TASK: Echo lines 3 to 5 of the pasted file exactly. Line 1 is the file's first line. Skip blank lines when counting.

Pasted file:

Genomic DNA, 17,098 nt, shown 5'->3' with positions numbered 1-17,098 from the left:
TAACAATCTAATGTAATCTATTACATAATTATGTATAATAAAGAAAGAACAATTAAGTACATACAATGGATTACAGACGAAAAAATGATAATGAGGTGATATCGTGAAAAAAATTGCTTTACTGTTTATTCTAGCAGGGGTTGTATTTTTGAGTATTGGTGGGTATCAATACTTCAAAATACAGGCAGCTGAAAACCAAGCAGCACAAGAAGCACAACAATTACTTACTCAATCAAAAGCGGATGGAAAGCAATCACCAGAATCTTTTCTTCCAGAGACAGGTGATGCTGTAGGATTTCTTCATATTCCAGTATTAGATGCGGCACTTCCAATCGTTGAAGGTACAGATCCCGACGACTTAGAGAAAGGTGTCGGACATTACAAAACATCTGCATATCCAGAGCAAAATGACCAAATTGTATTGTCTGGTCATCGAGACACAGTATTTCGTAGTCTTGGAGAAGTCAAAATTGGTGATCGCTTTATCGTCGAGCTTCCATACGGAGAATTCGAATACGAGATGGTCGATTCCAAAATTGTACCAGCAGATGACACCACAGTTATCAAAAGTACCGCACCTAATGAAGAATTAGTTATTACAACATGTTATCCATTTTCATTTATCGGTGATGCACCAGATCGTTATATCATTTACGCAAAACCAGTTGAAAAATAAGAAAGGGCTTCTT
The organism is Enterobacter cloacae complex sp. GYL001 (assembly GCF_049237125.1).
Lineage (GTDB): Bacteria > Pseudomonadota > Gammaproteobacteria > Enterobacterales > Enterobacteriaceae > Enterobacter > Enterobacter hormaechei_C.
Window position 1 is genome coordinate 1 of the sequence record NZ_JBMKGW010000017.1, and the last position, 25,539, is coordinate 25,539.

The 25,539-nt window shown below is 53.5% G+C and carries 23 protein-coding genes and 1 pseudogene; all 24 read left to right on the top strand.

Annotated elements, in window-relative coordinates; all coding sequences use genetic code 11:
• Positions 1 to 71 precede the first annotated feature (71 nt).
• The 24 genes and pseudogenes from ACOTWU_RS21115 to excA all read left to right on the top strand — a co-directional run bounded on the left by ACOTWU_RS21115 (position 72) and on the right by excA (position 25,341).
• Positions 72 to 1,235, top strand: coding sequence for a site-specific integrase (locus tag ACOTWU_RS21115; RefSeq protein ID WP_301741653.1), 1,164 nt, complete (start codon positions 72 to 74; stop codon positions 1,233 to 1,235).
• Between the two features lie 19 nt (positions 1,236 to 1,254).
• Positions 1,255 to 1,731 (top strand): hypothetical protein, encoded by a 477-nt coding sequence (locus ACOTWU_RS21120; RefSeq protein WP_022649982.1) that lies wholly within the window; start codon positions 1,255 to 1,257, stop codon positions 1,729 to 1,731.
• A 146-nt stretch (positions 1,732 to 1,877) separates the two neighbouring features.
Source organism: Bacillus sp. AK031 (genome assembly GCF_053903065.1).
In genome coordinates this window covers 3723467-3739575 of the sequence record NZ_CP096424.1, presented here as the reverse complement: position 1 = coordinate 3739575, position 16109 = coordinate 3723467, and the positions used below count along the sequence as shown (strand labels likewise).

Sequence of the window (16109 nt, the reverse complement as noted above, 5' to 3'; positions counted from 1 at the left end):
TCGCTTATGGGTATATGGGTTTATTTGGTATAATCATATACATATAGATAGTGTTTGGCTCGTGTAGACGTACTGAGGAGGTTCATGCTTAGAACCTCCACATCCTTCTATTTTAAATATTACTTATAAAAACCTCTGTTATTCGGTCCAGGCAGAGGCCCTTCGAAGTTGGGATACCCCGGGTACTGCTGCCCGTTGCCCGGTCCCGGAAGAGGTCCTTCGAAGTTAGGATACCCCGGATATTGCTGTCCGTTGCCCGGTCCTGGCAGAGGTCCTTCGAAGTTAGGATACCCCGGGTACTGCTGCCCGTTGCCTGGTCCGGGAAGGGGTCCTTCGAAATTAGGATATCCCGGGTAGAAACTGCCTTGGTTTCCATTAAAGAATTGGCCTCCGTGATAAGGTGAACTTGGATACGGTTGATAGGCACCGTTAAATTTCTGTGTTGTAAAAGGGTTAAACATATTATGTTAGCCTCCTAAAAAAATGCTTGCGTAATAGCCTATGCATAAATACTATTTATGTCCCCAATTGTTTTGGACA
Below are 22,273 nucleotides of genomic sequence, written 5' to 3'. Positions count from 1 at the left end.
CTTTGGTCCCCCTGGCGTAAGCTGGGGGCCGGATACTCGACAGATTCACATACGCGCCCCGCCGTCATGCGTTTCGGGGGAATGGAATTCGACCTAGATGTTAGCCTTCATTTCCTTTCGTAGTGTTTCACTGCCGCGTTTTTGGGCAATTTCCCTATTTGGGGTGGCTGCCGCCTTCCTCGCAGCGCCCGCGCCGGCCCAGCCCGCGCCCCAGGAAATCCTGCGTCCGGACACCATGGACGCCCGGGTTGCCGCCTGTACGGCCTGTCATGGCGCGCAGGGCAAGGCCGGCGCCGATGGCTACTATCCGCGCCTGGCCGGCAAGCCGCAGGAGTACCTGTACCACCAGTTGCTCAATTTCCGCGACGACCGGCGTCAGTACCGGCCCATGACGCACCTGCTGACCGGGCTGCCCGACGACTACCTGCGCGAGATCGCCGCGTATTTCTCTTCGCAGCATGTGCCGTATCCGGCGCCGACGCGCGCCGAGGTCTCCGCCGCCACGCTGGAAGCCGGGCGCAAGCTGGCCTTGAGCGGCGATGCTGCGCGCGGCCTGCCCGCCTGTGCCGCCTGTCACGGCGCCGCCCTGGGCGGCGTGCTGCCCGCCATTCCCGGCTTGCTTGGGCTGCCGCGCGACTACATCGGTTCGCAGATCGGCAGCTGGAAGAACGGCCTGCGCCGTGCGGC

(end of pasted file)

The organism is Enterobacter cloacae complex sp. GYL001 (assembly GCF_049237125.1).
Lineage (GTDB): Bacteria > Pseudomonadota > Gammaproteobacteria > Enterobacterales > Enterobacteriaceae > Enterobacter > Enterobacter hormaechei_C.
Window position 1 is genome coordinate 1 of the sequence record NZ_JBMKGW010000017.1, and the last position, 25,539, is coordinate 25,539.